Nick Jaina/Anna Vogelzang; October 22, 2010; Lothlorien Co-op
Nick Jaina’s May show at the independent-minded Project Lodge is the closest he has gotten to a traditional venue in several visits to Madison. The first couple stops found him and his band crashing neighborhood festivals, setting up on a street corner and playing for anyone who stopped to listen during the WORT block party and the Willy Street Fair. Back in August he played in the basement, and now on this trip he found himself playing unamplified in the large living room of a co-op near campus. It was my first co-op experience, and I have to say it was good fit for Jaina. He’s used to playing unamplified and projects himself well, which was more than I can say for the first opener, a timid-voiced girl who never even introduced herself, or maybe she did and I didn’t hear it. I was also impressed by the number of folks who came out for the event, filling the room in nicely. I couldn’t help wondering how to get them all to my place for my next show.
His show in the basement was a small band by Jaina’s standards; he was joined only by a pair of string players, Amanda Lawrence on viola and the charming and endlessly amusing Nathan Langston on violin. I was disappointed that neither was along on this trip, but I enjoyed this group, especially guitar player Thomas Paul. The room had two pianos in it, convenient since many of Jaina’s songs are keyboard based tunes. Early in the set he stepped over to the nearest one, an upright by the wall, “It seems a shame not to use this.” He took a seat and played a song. It was utilized again later when a request was made for “Winding Sheet.” Amusingly the requester called it “Cobblestones” just as I had. Since the only copy of A Narrow Way that I have is the one Bill burned me, I too didn’t know the correct name when I asked for it at the house, and I admitted as much. “You don’t know the name because you stole the music right?” Jaina queried the fellow tonight. While he was obviously more comfortable playing it on piano, I’m a little partial to the guitar and strings version from the basement.
Paul proved his mettle as a musician by moving to the piano for several of the remaining songs. It turned out he had never played these songs on piano before, and that seemed to make Jaina a little nervous. “Are you sure you want to do that?” he asked him. He later admitted that Paul is one of the most amazing musicians he knows, able to play any tune on request. “The theme from Halloween,” Jaina called. “That’s cheating, we’ve already done that one,” he replied before picking out the movie’s distinctive melody on guitar. In addition to Paul, the band featured classy upright bass, trumpet (which I am always a sucker for) and drums. I thought the latter would overwhelm the vocals, and I was surprised that he was able to stay under Jaina’s vocals. I’m not sure whose skill that is a testament to.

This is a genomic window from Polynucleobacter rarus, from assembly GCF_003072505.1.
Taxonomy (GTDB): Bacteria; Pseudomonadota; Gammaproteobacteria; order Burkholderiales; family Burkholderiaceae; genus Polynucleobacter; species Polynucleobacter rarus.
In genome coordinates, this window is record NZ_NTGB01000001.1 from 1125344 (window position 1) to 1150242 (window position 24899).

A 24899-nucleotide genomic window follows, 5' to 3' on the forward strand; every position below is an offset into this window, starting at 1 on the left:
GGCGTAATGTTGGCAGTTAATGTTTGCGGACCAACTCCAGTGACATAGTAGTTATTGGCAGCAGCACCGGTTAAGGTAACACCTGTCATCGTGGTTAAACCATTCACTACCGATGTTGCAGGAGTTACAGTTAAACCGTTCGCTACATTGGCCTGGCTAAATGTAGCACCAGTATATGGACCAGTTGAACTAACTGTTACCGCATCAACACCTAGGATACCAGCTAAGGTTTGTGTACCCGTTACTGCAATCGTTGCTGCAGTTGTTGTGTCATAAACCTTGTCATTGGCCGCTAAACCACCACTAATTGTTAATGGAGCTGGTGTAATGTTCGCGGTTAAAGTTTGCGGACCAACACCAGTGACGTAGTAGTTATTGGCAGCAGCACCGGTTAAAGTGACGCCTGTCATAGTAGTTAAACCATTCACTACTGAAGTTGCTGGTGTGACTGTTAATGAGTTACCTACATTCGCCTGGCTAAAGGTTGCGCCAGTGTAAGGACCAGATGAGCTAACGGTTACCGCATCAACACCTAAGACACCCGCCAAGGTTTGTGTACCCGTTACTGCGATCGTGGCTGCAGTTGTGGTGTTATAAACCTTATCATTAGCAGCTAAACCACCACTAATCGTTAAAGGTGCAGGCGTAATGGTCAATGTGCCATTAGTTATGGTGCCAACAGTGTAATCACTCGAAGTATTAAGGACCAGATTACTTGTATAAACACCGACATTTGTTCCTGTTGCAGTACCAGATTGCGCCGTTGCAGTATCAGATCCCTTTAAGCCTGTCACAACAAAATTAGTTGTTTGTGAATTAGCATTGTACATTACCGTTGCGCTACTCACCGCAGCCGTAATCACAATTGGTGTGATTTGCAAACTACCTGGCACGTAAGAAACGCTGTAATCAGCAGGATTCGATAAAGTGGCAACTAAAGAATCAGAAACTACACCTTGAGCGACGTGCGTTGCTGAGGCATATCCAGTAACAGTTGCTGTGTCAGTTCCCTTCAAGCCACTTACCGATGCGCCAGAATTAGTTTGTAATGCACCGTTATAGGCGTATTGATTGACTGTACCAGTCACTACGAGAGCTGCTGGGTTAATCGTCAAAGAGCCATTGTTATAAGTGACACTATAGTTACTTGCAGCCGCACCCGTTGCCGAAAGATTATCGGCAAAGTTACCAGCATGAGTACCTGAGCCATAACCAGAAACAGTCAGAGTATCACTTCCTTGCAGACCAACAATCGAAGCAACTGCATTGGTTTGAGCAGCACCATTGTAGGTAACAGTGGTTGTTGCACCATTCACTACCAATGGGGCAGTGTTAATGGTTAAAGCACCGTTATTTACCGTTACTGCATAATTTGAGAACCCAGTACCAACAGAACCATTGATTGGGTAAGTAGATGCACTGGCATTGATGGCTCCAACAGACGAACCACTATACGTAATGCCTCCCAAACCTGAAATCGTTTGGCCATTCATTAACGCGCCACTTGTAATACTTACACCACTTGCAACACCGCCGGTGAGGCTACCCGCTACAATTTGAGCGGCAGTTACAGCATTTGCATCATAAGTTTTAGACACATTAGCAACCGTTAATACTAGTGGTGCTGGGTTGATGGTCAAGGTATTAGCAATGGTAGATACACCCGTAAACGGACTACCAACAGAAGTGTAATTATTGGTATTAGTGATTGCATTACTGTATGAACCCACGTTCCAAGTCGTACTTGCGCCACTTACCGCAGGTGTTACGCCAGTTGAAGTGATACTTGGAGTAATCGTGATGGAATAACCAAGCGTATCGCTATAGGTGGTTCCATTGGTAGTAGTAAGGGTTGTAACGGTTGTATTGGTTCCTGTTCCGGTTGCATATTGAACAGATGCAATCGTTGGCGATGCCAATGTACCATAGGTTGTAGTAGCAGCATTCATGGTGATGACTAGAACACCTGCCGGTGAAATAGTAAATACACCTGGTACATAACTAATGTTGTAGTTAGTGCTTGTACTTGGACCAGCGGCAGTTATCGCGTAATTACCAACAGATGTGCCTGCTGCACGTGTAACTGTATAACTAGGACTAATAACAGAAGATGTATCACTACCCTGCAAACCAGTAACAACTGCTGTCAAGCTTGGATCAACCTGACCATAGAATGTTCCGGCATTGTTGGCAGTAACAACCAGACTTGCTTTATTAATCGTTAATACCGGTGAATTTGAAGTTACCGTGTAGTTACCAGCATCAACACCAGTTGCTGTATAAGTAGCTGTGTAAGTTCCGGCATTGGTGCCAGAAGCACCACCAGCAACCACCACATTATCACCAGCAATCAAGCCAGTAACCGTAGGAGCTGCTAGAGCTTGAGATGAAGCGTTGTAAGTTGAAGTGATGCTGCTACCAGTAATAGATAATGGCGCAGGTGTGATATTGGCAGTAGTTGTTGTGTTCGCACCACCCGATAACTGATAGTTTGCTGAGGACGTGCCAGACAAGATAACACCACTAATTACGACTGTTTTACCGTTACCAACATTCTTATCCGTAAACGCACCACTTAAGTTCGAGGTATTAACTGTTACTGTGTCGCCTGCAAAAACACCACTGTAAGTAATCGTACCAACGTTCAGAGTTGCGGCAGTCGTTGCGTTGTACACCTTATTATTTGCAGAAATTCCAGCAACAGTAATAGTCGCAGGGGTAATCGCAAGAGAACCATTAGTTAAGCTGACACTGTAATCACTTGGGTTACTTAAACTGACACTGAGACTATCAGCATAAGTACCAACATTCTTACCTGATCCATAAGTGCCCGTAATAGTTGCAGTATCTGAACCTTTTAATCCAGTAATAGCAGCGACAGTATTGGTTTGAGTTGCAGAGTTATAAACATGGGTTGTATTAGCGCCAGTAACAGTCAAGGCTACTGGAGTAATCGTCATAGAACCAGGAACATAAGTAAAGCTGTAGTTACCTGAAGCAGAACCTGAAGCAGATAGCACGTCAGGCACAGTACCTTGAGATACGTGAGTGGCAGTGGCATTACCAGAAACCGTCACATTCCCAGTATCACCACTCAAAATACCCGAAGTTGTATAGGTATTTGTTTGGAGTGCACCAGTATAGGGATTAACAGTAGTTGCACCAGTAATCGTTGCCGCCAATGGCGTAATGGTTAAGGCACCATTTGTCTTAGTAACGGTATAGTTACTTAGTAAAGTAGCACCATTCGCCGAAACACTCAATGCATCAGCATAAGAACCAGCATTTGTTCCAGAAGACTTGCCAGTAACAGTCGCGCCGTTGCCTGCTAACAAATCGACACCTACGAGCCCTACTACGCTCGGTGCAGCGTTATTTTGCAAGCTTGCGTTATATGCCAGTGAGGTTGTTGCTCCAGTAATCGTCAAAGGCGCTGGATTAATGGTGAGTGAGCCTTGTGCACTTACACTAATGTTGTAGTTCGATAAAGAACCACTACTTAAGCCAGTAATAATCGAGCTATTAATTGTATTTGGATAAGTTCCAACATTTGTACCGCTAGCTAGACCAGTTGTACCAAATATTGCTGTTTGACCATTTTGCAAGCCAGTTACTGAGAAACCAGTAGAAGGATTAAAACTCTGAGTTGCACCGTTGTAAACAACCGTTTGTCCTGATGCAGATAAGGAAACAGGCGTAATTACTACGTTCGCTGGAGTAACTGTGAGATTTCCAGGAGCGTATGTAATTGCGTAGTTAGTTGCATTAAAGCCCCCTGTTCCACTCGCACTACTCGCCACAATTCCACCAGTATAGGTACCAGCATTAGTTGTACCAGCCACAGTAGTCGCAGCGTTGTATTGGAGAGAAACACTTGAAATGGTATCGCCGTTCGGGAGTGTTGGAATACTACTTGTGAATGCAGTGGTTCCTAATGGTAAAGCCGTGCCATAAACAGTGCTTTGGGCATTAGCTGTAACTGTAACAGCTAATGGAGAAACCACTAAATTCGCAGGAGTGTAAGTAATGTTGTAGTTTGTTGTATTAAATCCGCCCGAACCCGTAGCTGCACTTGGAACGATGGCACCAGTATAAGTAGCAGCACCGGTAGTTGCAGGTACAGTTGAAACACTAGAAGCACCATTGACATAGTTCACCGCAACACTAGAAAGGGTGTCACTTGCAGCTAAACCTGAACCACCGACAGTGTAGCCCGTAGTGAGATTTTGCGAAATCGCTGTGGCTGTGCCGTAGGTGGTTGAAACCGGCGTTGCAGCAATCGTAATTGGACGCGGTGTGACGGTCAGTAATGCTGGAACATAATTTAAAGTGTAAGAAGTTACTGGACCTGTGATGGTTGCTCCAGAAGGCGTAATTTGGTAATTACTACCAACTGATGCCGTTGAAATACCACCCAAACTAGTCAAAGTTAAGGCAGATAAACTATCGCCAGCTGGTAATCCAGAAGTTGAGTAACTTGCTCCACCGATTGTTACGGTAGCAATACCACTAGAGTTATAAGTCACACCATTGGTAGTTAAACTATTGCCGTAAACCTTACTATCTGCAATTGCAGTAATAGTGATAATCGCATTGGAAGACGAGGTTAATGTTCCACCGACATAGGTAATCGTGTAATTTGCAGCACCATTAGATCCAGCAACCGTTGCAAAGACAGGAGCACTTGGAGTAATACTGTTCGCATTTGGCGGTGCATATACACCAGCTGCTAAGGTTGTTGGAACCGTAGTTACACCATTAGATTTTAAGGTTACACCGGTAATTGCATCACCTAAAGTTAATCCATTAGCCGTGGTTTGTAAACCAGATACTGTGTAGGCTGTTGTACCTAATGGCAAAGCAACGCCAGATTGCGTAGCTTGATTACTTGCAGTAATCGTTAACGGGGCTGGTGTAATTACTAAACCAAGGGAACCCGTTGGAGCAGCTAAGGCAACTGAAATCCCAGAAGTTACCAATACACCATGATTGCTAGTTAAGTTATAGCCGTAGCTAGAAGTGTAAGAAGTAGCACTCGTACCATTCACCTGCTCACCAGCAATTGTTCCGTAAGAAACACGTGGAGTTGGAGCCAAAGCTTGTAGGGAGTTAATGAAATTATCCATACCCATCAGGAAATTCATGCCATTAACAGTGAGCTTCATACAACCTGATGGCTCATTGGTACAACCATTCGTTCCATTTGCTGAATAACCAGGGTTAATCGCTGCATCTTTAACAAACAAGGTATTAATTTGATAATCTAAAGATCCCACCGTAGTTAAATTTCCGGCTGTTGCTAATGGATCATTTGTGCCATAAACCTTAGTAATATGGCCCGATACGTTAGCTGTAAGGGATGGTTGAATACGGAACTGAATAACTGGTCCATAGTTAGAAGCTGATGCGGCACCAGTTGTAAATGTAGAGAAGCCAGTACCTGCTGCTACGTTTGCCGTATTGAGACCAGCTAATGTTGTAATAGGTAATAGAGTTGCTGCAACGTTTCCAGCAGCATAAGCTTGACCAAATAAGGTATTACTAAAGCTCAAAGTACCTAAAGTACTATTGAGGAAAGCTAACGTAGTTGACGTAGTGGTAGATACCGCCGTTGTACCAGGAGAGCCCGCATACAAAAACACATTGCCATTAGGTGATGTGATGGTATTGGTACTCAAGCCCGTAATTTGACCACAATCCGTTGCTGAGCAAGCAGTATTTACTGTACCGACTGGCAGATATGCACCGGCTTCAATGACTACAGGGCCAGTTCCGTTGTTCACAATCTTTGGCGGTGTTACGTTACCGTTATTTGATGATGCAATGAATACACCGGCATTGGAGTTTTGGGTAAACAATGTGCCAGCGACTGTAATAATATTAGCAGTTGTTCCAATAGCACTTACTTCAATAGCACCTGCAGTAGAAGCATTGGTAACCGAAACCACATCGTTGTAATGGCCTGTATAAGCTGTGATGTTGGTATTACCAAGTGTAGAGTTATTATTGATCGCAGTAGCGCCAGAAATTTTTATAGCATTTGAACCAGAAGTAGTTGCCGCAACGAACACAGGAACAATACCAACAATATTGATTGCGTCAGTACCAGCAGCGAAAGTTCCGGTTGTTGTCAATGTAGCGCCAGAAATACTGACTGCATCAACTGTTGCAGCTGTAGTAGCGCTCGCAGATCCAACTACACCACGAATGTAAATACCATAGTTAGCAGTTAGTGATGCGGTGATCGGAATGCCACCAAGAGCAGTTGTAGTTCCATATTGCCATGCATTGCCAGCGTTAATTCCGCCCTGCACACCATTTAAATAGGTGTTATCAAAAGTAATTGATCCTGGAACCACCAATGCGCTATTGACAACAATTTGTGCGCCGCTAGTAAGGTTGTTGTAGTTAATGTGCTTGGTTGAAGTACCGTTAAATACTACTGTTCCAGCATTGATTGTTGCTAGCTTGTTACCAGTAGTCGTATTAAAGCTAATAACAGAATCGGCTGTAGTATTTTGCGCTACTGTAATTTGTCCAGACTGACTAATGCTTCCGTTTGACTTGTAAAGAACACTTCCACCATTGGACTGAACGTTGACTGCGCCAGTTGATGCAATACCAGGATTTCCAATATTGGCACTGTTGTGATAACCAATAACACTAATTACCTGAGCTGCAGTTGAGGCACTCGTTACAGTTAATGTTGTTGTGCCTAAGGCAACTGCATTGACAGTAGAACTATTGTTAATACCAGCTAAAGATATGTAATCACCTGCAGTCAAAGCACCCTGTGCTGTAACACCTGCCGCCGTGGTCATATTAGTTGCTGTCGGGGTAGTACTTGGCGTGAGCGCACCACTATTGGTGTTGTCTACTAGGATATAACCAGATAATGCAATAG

I’ve listened to the new record, A Bird in the Opera House, but other than the addictive “Strawberry Man,” it doesn’t compare to the more exotic Narrow Way. I was pleased that so many songs from the latter showed up in the set including the anthemic “Battleground” and the intriguing “That’s the Kind of Fruit that You Leave on the Vine.”
Like Jaina, second opener Anna Vogelzang has the voice for this sort of show. She was accompanied by an upright bass and a cello which she had no trouble projecting over. Despite my chronic aversion to girl singers, I found myself drawn into her quirky songs immediately. If she hadn’t already won me over, her cover of “The Sign” would have. You announced it as being one in a series of songs where she got drunk, recorded a cover and posted it on YouTube. Even though she announced it as a sing-along, until she got to the chorus I wasn’t sure I knew it. Once it clicked I was happy to sing along. After all, the Mountain Goats John Darnielle taught me years ago that this is actually a cool song. I truly enjoyed Vogelzang, and I’ll be keeping her in mind for a show in the basement.